Something about the place seems magical.
Wide open plazas, yet compact feel for the town.
Cobblestone streets, the narrow sidewalks.
The vibrant colours of the buildings in the style of Mexican baroque.
Art, lots of it – which would fit in Mexico City just as well as New York City.
Cozy bars and restaurants of all kinds : our excellent finds include great spicy Thai at Venus Lounge, breakfast (and an expat centre?) at Juan’s Cafe, Sri Lankan at Dila’s, German and Belgian beer at Berlin Bar & Bistro.
The rich and the poor, the backpacker, and the nouveau riche. Really riche.
The sounds of spoken English heard frequently around town …
What may be unusual is the number of retirees from Canada, USA, Europe, and Mexico City, mixed with and yet separated from local residents. What’s definitely unusual is the real estate for which some places reach seven figures in sticker price. As my friend wisely suggested: rent an apartment in Manhattan, but buy a winter house here in town.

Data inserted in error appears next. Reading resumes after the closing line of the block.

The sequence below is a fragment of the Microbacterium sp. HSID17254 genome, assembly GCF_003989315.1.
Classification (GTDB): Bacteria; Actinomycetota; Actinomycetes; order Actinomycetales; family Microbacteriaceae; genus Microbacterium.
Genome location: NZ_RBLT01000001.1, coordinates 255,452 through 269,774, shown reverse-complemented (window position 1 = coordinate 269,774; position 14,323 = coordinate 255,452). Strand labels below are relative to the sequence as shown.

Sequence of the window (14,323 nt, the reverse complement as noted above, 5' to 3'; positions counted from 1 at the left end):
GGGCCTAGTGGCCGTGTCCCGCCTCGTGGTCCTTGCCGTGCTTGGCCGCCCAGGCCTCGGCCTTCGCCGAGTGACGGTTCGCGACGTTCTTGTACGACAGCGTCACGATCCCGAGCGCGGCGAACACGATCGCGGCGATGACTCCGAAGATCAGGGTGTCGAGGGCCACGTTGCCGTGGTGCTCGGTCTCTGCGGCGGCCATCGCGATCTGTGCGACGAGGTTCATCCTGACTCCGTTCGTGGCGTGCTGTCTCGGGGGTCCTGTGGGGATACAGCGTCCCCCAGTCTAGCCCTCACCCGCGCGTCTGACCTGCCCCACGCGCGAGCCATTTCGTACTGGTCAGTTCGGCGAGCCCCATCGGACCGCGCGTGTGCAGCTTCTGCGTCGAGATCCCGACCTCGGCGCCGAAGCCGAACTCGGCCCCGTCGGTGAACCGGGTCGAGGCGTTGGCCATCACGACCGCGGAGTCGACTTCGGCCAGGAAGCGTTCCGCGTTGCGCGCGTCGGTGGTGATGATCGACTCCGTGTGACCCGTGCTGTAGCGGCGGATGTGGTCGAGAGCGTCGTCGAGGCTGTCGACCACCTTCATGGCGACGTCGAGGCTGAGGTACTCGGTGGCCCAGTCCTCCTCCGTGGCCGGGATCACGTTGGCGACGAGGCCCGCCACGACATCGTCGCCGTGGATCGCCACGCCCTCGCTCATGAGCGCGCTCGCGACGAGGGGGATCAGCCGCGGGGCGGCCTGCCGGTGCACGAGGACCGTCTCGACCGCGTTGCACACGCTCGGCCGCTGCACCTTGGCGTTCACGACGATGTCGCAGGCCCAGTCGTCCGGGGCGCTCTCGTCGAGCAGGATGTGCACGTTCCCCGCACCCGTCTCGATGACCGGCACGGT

Born in this town, Ignacio Allende helped to shape the independence movement from Spanish colonial rule to create the United States of Mexico. For its historical and architectural significance, the town was declared a UNESCO Heritage Site in 2008.
San Miguel de Allende can be reached by car or bus in about three to four hours travel-time northwest from Mexico City.
I made the photos between 3 and 5 March 2012 inclusive. This post is published on Fotoeins Fotopress at fotoeins.com.